We all called him by his first name, a nickname, really, and our parents never corrected us. In Massachusetts, we had the Kennedy Seat and we had an extra one for other people who wanted to run for the Senate. Teddy was a given, like four seasons and Plymouth Rock and sales tax.
He didn’t have the panache of John or the drive of Robert. He was the younger brother always trying to live up to what the Old Man wanted. He was the brother who drove drunk, cheated on an exam. The one who married the prettiest girl and then sneaked out on her. He might wake up with a ferocious hangover, but he put on his work clothes and went to the job he’d signed on for. He was just like us. He was one of us.
We mourned his fallen brothers, but Teddy was the guy who bought the round, who came to the funerals, who took care of his own. We watched him age, just like our fathers did, just like we did. He put on weight, his hair turned white. He quit tomcatting and settled down with a good woman. Whenever one of the Kennedy clan stumbled, or fell, he was the one who stood at the front of the church and explained the unexplainable.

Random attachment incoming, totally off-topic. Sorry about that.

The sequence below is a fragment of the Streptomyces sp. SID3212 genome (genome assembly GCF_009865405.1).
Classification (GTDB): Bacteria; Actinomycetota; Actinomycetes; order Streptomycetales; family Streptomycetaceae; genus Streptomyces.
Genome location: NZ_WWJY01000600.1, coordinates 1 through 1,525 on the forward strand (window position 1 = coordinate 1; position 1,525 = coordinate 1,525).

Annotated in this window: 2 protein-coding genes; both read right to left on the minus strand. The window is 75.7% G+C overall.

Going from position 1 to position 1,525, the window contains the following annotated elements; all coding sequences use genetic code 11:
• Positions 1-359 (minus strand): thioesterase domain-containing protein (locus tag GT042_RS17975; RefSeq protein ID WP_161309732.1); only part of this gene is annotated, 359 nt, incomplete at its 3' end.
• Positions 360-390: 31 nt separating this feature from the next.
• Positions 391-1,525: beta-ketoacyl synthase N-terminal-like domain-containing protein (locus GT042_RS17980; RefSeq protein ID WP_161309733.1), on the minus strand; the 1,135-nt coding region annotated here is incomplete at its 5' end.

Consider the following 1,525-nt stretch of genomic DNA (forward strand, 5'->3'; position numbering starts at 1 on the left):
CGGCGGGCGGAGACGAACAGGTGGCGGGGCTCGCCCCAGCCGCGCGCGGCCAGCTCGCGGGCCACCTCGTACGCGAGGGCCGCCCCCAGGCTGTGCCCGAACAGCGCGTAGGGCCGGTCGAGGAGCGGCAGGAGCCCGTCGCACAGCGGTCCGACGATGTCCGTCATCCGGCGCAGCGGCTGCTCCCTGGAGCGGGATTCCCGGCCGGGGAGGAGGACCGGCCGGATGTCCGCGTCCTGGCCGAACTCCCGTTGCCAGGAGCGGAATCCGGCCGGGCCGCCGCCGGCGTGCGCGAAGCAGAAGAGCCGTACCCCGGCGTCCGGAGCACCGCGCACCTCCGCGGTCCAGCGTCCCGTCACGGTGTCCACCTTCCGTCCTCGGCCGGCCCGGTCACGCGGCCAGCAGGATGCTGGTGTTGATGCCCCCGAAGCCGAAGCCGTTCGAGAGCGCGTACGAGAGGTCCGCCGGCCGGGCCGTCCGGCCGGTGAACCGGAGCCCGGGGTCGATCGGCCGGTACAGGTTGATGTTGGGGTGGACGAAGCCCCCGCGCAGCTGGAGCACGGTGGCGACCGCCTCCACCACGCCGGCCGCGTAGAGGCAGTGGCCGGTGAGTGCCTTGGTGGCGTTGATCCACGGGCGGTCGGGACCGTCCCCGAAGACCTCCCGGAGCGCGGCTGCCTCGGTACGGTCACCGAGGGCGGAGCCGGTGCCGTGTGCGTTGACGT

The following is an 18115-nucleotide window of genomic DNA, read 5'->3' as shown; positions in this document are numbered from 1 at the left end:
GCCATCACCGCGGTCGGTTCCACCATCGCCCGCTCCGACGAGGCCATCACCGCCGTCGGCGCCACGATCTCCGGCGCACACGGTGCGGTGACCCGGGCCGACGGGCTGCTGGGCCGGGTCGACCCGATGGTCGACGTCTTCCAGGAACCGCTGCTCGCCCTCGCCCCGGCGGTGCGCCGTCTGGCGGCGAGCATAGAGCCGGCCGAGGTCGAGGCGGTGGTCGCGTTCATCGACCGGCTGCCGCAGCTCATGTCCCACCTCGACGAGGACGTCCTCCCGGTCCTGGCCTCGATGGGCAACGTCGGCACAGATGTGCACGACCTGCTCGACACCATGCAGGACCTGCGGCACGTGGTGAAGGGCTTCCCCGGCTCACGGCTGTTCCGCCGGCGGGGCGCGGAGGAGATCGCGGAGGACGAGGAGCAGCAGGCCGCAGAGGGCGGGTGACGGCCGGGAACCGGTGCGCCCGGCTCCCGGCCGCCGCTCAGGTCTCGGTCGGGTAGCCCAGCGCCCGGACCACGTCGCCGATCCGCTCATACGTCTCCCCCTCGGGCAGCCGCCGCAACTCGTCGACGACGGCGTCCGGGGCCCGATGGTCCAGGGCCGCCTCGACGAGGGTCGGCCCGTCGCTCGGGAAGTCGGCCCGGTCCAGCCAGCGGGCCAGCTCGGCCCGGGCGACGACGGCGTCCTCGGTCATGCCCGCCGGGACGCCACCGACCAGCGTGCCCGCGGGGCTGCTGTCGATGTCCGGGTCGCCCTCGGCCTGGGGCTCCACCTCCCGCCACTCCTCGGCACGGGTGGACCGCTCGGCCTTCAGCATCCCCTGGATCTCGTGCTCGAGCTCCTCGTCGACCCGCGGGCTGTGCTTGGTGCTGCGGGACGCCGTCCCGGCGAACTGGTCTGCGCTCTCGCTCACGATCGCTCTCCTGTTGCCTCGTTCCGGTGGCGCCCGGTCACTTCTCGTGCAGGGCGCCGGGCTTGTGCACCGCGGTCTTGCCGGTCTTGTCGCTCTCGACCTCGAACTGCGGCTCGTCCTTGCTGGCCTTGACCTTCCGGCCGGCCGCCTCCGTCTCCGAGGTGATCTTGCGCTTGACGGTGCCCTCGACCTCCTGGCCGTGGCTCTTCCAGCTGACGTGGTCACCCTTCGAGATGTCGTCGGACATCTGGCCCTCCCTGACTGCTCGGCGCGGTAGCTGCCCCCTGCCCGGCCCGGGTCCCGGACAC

In the end, Senator Kennedy had done more for America than all his brothers and sisters combined. He was braver and tougher than them all, even the Old Man.
Whenever we looked, he was on the job; he had our backs and we will always love him for it.
–Kimberly Marlowe Hartnett
(This post originally appeared on an earlier blog.)